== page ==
W3C home > Mailing lists > Public > public-web-plugins@w3.org > September 2003

RE: a what if...

From: Scott Cadillac <scott@xmlx.ca>
Date: Thu, 4 Sep 2003 21:09:53 -0600
To: "'W3C Public Web Plugins List'" <public-web-plugins@w3.org>
Message-ID: <000f01c3735b$2da9b260$5400a8c0@mercury>

With respect to Microsoft and the term "extensions", this generally refers
to "additional specifications" to a public programming standard. 

For example, MSIE supports an HTML tag call "<XML/>" that has all sorts of
groovy functionality, but it is not part of the public standard for HTML
supported by the W3C.

Another simple example of an extension is the SCROLL="on|off" attribute for
the HTML <BODY/> tag.

How Microsoft actually implements the workings of these "extensions" in MSIE
is another matter, but plugs-in are not typically involved. 

Hope this helps.


---
This is my question as well, are internal "built-in" features of MSIE
affected by this Patent?

When is more information going to come down the pipe anyway?

Scott Cadillac,
XML-Extranet - http://xmlx.ca
403-281-6090 - scott@xmlx.ca
Well-formed Development
--
Extranet solutions using C# .NET, Witango, MSIE and XML


> -----Original Message-----
> From: public-web-plugins-request@w3.org 
> [mailto:public-web-plugins-request@w3.org] On Behalf Of Jake Robb
> Sent: Thursday, September 04, 2003 7:56 PM
> To: W3C Public Web Plugins List
> Subject: Re: a what if...
> 
> 
> 
> Um, I'm pretty sure that "extensions" are the same as 
> "plugins".  Code in a
> different file, loaded at runtime, and run at the request of 
> a hypermedia
> document.  Covered by the patent, I think.
> 
> The suggestion, I believe, was to actually inline Flash, 
> QuickTime, Java,
> and any other major plugins right into the browser's code.  
> Then the code
> isn't external, and so it's not covered under the patent.
> 
> -Jake
> 
> 
> 
> 
> 
> 
> Aral Balkan wrote:
> 
> > 
> >> What if Microsoft's change to IE is to actually patch commonly used
> >> plugins directly into the browser's binary?  Would this 
> circumvent the
> >> patent by eliminating the call to an external executable?
> > 
> > Very cool: Sounds like an "extension" to me, instead of a plug-in.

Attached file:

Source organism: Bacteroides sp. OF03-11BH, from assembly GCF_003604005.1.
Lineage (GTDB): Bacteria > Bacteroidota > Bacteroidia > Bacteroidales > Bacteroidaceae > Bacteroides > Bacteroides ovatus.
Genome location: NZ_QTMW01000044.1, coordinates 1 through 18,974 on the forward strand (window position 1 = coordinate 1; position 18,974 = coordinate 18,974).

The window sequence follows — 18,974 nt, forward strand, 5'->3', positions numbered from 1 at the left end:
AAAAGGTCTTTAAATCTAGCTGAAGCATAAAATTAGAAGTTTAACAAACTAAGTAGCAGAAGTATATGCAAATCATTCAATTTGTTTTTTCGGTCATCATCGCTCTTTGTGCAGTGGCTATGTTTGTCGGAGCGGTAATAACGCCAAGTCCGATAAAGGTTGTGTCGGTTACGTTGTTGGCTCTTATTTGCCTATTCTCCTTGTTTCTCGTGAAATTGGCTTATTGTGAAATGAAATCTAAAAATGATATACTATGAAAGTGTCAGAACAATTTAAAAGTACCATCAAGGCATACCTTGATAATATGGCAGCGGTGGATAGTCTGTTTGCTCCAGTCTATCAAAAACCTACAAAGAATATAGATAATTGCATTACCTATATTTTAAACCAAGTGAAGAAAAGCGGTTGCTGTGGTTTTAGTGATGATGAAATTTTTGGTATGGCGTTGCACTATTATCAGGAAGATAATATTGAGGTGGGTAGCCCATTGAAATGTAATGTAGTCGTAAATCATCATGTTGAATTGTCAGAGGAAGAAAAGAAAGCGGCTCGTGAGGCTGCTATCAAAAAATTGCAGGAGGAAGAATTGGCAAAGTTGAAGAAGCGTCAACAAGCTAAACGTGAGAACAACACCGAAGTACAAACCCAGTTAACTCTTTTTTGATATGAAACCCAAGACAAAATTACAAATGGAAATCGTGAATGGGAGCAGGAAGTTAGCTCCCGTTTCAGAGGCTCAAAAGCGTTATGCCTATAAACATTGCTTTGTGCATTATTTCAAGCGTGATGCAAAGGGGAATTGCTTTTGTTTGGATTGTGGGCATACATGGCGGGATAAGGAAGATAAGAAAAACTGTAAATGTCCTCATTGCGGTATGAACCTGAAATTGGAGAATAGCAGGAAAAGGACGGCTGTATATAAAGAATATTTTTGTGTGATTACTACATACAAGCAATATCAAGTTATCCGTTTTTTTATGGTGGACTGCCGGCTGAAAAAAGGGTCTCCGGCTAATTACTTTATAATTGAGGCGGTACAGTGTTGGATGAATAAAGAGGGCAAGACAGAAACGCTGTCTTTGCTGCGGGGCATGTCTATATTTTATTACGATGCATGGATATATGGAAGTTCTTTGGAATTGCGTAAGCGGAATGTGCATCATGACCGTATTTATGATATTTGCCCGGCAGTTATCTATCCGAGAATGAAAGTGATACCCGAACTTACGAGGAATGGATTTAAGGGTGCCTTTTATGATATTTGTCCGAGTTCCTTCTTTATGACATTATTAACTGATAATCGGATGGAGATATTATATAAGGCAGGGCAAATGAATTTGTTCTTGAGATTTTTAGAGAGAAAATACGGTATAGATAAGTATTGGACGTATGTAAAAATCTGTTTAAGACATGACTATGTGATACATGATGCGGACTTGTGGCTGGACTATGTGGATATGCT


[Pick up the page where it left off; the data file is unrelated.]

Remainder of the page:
> > 
> >> If so, other browsers would have to follow suit if they 
> were persued.
> >> It would certainly put the kibosh on new plugin creation, 
> but give them
> >> a better negotiating position.
> > 
> > Hmm, not if the browser was built with an extendable/open 
> framework. It
> > could then be recompiled with a new extension built using 
> that framework and
> > abiding by the open API.
> > 
> > Ok, building on this, since XHTML is XML, why not expose 
> these patched
> > "extensions" (have they patented extensions?) via a new tag
> > 
> > eg. <extension name="Flash"><!-- custom tags? --></extension>
> > 
> > or, the extension could even add its own tag definitions:
> > 
> > eg. <flash version="7.0" flashvars="a=5&b=4"><!-- child 
> tags? --></flash>
> > 
> > Thoughts?
> > 
> > Aral
> > 
> > --
> > Aral Balkan
> > Managing Director, Bits And Pixels, Ltd.
> > http://www.BitsAndPixels.co.uk
> > Director of Educational Content, Ultrashock.com
> > Co-author, Flash 3D Cheats, (FoED)
> > Co-author, Flash MX Most Wanted Components (FoED)
> > Co-director, London Macromedia User Group
> > ---
> > Outgoing mail is certified Virus Free.
> > Checked by AVG anti-virus system (http://www.grisoft.com).
> > Version: 6.0.515 / Virus Database: 313 - Release Date: 01/09/2003
> > 
> 
Received on Thursday, 4 September 2003 23:10:07 UTC

This archive was generated by hypermail 2.3.1 : Tuesday, 6 January 2015 19:56:03 UTC